New lead-based paint inspection requirements, pursuant to P.L.2021, c.182, took effect July 22, 2022. The law imposes an obligation on municipalities to perform or hire a certified lead evaluation contractor to perform inspections of certain single-family, two-family, and multiple-rental dwellings for lead-based paint hazards every three years or upon tenant turnover where there is no valid lead-safe certification. Municipalities must permit dwelling owners/landlords to directly hire a certified lead evaluation contractor for this purpose.
What is Lead & Why is it Harmful?
Lead is a toxic, naturally occurring element and heavy metal in our environment that was widely used in commercial products such as gasoline, paint, cosmetics, spices, and pottery. Children under the age of six and pregnant women are considered to be at the highest risk for exposure. Doors and windows with lead paint can release a fine lead dust when opened and closed, and young children can be exposed to lead in the normal course by putting hands in their mouths. Children can also be exposed by eating lead-based paint chips that peel off the wall or chewing on windowsills, door frames, or any other surfaces containing lead-based paint. Lead exposure in children can cause nervous system and kidney damage, as well as learning disabilities, attention-deficit disorder, and decreased intelligence. It can also cause behavior, speech, and language problems, hearing damage, decreased muscle and bone growth, and poor muscle coordination.
What Dwellings are Required to be Inspected?
All single-family, two-family, and multiple rental dwellings must be inspected according to the new lead-based paint inspection requirements.
The following dwellings are exempt:
- Dwellings that were constructed during or after 1978.
- Single-family and two-family seasonal rental dwellings which are rented for less than six-months duration each year by tenants that do not have consecutive lease renewals.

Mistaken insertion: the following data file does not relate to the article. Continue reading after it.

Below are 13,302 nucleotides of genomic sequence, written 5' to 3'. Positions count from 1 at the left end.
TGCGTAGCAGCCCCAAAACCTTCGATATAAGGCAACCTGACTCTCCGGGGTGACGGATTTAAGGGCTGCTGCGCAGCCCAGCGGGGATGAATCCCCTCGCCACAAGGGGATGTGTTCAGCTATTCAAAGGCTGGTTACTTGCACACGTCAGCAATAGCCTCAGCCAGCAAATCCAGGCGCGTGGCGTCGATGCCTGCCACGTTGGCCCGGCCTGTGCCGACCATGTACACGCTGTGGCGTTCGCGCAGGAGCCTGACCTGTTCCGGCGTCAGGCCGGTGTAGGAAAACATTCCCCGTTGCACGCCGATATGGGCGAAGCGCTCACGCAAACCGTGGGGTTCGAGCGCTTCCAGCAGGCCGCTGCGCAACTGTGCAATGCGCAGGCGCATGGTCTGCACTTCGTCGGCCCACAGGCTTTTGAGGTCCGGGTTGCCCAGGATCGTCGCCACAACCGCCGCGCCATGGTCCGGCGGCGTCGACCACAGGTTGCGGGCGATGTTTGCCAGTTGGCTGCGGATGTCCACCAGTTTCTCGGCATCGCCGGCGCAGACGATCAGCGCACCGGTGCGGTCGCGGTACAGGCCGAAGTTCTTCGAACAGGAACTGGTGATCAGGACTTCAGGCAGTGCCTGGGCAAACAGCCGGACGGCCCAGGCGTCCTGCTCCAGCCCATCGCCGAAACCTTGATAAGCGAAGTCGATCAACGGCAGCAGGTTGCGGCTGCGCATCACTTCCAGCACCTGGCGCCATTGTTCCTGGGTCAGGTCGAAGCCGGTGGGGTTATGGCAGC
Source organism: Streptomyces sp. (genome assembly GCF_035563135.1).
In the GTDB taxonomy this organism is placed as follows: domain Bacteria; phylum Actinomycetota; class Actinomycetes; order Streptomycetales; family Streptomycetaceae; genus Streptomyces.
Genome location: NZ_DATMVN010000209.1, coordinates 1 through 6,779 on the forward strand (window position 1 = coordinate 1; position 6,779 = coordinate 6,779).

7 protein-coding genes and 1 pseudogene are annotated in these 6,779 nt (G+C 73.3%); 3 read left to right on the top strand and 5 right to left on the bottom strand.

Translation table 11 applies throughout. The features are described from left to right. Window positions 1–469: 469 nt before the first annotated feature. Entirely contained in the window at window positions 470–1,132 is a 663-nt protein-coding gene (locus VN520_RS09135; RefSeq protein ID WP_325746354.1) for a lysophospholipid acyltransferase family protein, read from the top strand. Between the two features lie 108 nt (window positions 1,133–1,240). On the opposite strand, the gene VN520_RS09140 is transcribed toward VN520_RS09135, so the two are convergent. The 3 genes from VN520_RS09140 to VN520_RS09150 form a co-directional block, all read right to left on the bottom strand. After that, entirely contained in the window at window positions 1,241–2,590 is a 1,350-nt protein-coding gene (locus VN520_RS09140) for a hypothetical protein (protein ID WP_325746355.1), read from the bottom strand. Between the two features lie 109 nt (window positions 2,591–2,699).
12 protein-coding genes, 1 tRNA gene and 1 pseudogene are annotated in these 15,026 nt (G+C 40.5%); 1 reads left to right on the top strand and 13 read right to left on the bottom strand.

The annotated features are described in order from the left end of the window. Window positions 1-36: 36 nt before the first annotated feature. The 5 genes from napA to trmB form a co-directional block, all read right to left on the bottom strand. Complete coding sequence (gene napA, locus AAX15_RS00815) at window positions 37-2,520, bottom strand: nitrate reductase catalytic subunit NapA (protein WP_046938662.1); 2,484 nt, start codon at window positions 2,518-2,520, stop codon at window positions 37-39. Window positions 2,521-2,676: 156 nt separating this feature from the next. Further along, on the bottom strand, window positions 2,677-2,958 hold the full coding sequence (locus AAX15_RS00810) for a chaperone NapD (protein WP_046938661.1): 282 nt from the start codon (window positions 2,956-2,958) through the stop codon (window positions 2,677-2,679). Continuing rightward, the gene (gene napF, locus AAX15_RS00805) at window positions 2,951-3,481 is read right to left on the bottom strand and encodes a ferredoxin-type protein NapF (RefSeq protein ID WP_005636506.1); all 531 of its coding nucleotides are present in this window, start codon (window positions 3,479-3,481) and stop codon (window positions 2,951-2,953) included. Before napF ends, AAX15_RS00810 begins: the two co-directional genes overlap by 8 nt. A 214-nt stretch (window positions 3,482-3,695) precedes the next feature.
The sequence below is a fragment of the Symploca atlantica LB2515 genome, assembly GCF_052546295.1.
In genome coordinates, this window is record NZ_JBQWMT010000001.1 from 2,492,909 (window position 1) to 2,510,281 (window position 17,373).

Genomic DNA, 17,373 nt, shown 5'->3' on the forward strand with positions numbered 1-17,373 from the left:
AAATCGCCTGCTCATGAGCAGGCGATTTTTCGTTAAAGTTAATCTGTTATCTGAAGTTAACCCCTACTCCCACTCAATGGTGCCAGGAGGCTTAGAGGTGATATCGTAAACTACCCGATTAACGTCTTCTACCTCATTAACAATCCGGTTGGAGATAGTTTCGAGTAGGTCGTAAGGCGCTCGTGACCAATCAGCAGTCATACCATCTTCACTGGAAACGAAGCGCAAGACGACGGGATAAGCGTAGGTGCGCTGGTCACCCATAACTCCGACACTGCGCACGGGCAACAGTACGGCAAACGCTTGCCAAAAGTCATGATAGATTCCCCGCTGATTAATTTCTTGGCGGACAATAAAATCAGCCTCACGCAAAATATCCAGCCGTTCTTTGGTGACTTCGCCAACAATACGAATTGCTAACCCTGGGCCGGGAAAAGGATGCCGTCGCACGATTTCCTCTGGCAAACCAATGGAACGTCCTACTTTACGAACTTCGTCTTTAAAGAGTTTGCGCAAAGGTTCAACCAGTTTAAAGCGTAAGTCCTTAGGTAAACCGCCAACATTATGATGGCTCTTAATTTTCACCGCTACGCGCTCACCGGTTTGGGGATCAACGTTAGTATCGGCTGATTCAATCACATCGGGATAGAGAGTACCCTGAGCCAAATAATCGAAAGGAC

- Dwellings that have been certified to be free of lead-based paint pursuant to N.J.A.C. 5:17-3.16(b).
Identifying Lead-based Paint Hazards
Lead-based paint is usually not a hazard if it is in good condition, and the paint is not on an impact or friction surface, such as a window or door. Deteriorating lead-based paint (peeling, chipping, chalking, cracking, or damaged paint) is a hazard and needs attention. Lead dust can form when lead-based paint is scraped, sanded, or heated. Dust also forms when painted surfaces bump or rub together. Lead chips and dust can reside on surfaces and objects that people touch. Certified lead evaluation contractors are trained in the use of a combination of available methods to confirm the presence of lead-based hazards.
Property Owner Responsibilities Under P.L. 2021, c. 182
If lead-based paint hazards are identified, then the owner of the dwelling shall remediate the hazards through abatement or lead-based paint hazard control mechanisms. Property owners must also report all tenant turnover activity to the municipality. Lastly, property owners must provide a copy of N.J.A.C. 5:28A, any lead-safe certifications, and the accompanying guidance document, Lead-Based Paint in Rental Dwellings, to any prospective owners of the dwelling during the real estate transaction, settlement, or closing.
Can Hillmann Help?
Yes! Hillmann is a certified lead evaluation contractor. Our Environmental Health & Safety services division has extensive experience in conducting lead assessments in a variety of settings, including commercial and residential. Whether you need help figuring out the new law and how it applies to you or you’re ready to partner with our team for a lead evaluation, we’re here. Contact us at (908) 688-7800 or firstname.lastname@example.org.
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